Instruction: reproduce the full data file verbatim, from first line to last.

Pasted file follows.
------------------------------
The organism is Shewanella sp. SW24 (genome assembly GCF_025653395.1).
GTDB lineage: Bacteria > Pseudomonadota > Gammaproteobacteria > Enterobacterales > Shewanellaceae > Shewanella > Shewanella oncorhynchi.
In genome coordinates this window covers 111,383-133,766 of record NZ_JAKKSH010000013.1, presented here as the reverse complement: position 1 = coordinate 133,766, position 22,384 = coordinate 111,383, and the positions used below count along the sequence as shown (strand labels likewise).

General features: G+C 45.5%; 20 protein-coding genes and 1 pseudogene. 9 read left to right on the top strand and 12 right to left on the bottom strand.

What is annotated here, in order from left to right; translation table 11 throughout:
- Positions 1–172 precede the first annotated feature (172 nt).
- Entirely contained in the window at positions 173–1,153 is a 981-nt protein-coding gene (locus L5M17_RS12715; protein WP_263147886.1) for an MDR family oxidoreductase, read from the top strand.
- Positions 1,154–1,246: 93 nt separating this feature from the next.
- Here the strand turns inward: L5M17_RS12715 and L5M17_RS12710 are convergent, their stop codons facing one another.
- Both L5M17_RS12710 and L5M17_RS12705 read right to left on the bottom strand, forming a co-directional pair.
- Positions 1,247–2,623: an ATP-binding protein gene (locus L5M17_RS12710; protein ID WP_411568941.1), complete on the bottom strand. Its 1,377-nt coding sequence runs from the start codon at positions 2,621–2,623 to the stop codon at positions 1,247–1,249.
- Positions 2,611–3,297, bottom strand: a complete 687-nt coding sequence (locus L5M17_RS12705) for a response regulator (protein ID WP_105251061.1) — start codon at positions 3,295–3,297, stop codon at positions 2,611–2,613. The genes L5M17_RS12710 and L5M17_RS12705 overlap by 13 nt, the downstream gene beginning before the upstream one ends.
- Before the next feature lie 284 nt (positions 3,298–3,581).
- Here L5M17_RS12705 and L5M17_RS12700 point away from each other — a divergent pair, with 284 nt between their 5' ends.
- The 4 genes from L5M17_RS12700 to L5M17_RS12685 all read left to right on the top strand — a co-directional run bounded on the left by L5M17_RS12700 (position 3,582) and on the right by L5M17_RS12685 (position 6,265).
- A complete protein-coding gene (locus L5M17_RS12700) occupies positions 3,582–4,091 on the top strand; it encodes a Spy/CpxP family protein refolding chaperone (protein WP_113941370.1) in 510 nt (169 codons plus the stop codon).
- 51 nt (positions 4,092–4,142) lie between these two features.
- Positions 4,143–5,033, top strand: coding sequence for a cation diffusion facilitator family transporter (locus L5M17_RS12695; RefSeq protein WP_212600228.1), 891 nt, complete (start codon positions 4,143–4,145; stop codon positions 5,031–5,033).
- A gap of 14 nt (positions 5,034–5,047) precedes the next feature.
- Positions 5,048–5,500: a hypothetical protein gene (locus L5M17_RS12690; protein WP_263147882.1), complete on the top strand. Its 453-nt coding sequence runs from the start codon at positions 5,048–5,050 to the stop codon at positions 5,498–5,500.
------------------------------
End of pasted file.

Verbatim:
The organism is Shewanella sp. SW24 (genome assembly GCF_025653395.1).
GTDB lineage: Bacteria > Pseudomonadota > Gammaproteobacteria > Enterobacterales > Shewanellaceae > Shewanella > Shewanella oncorhynchi.
In genome coordinates this window covers 111,383-133,766 of record NZ_JAKKSH010000013.1, presented here as the reverse complement: position 1 = coordinate 133,766, position 22,384 = coordinate 111,383, and the positions used below count along the sequence as shown (strand labels likewise).

General features: G+C 45.5%; 20 protein-coding genes and 1 pseudogene. 9 read left to right on the top strand and 12 right to left on the bottom strand.

What is annotated here, in order from left to right; translation table 11 throughout:
- Positions 1–172 precede the first annotated feature (172 nt).
- Entirely contained in the window at positions 173–1,153 is a 981-nt protein-coding gene (locus L5M17_RS12715; protein WP_263147886.1) for an MDR family oxidoreductase, read from the top strand.
- Positions 1,154–1,246: 93 nt separating this feature from the next.
- Here the strand turns inward: L5M17_RS12715 and L5M17_RS12710 are convergent, their stop codons facing one another.
- Both L5M17_RS12710 and L5M17_RS12705 read right to left on the bottom strand, forming a co-directional pair.
- Positions 1,247–2,623: an ATP-binding protein gene (locus L5M17_RS12710; protein ID WP_411568941.1), complete on the bottom strand. Its 1,377-nt coding sequence runs from the start codon at positions 2,621–2,623 to the stop codon at positions 1,247–1,249.
- Positions 2,611–3,297, bottom strand: a complete 687-nt coding sequence (locus L5M17_RS12705) for a response regulator (protein ID WP_105251061.1) — start codon at positions 3,295–3,297, stop codon at positions 2,611–2,613. The genes L5M17_RS12710 and L5M17_RS12705 overlap by 13 nt, the downstream gene beginning before the upstream one ends.
- Before the next feature lie 284 nt (positions 3,298–3,581).
- Here L5M17_RS12705 and L5M17_RS12700 point away from each other — a divergent pair, with 284 nt between their 5' ends.
- The 4 genes from L5M17_RS12700 to L5M17_RS12685 all read left to right on the top strand — a co-directional run bounded on the left by L5M17_RS12700 (position 3,582) and on the right by L5M17_RS12685 (position 6,265).
- A complete protein-coding gene (locus L5M17_RS12700) occupies positions 3,582–4,091 on the top strand; it encodes a Spy/CpxP family protein refolding chaperone (protein WP_113941370.1) in 510 nt (169 codons plus the stop codon).
- 51 nt (positions 4,092–4,142) lie between these two features.
- Positions 4,143–5,033, top strand: coding sequence for a cation diffusion facilitator family transporter (locus L5M17_RS12695; RefSeq protein WP_212600228.1), 891 nt, complete (start codon positions 4,143–4,145; stop codon positions 5,031–5,033).
- A gap of 14 nt (positions 5,034–5,047) precedes the next feature.
- Positions 5,048–5,500: a hypothetical protein gene (locus L5M17_RS12690; protein WP_263147882.1), complete on the top strand. Its 453-nt coding sequence runs from the start codon at positions 5,048–5,050 to the stop codon at positions 5,498–5,500.